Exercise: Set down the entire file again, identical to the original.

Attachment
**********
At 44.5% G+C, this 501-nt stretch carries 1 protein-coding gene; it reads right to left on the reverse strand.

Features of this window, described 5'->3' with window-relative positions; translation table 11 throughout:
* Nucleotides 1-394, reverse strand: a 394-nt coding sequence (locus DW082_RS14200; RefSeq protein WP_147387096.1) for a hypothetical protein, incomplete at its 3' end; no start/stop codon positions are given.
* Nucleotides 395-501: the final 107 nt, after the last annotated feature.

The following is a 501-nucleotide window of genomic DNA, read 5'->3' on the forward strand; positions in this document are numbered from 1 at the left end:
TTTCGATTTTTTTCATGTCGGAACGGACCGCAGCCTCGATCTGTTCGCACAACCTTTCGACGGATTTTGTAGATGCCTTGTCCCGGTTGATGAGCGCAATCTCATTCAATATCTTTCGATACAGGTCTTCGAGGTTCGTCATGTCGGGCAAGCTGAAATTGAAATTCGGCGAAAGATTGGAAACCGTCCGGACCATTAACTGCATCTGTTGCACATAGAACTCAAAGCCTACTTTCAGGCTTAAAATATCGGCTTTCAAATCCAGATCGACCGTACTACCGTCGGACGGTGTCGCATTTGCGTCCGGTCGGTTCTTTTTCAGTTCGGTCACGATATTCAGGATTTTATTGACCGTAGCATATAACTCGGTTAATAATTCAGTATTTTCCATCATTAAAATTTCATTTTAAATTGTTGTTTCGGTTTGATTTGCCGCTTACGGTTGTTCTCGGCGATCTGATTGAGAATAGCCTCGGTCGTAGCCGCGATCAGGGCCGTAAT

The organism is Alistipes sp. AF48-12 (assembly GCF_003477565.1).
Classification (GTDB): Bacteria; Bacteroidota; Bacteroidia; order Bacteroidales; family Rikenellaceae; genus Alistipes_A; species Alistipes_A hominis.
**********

At 44.5% G+C, this 501-nt stretch carries 1 protein-coding gene; it reads right to left on the reverse strand.

Features of this window, described 5'->3' with window-relative positions; translation table 11 throughout:
* Nucleotides 1-394, reverse strand: a 394-nt coding sequence (locus DW082_RS14200; RefSeq protein WP_147387096.1) for a hypothetical protein, incomplete at its 3' end; no start/stop codon positions are given.
* Nucleotides 395-501: the final 107 nt, after the last annotated feature.

The following is a 501-nucleotide window of genomic DNA, read 5'->3' on the forward strand; positions in this document are numbered from 1 at the left end:
TTTCGATTTTTTTCATGTCGGAACGGACCGCAGCCTCGATCTGTTCGCACAACCTTTCGACGGATTTTGTAGATGCCTTGTCCCGGTTGATGAGCGCAATCTCATTCAATATCTTTCGATACAGGTCTTCGAGGTTCGTCATGTCGGGCAAGCTGAAATTGAAATTCGGCGAAAGATTGGAAACCGTCCGGACCATTAACTGCATCTGTTGCACATAGAACTCAAAGCCTACTTTCAGGCTTAAAATATCGGCTTTCAAATCCAGATCGACCGTACTACCGTCGGACGGTGTCGCATTTGCGTCCGGTCGGTTCTTTTTCAGTTCGGTCACGATATTCAGGATTTTATTGACCGTAGCATATAACTCGGTTAATAATTCAGTATTTTCCATCATTAAAATTTCATTTTAAATTGTTGTTTCGGTTTGATTTGCCGCTTACGGTTGTTCTCGGCGATCTGATTGAGAATAGCCTCGGTCGTAGCCGCGATCAGGGCCGTAAT

The organism is Alistipes sp. AF48-12 (assembly GCF_003477565.1).
Classification (GTDB): Bacteria; Bacteroidota; Bacteroidia; order Bacteroidales; family Rikenellaceae; genus Alistipes_A; species Alistipes_A hominis.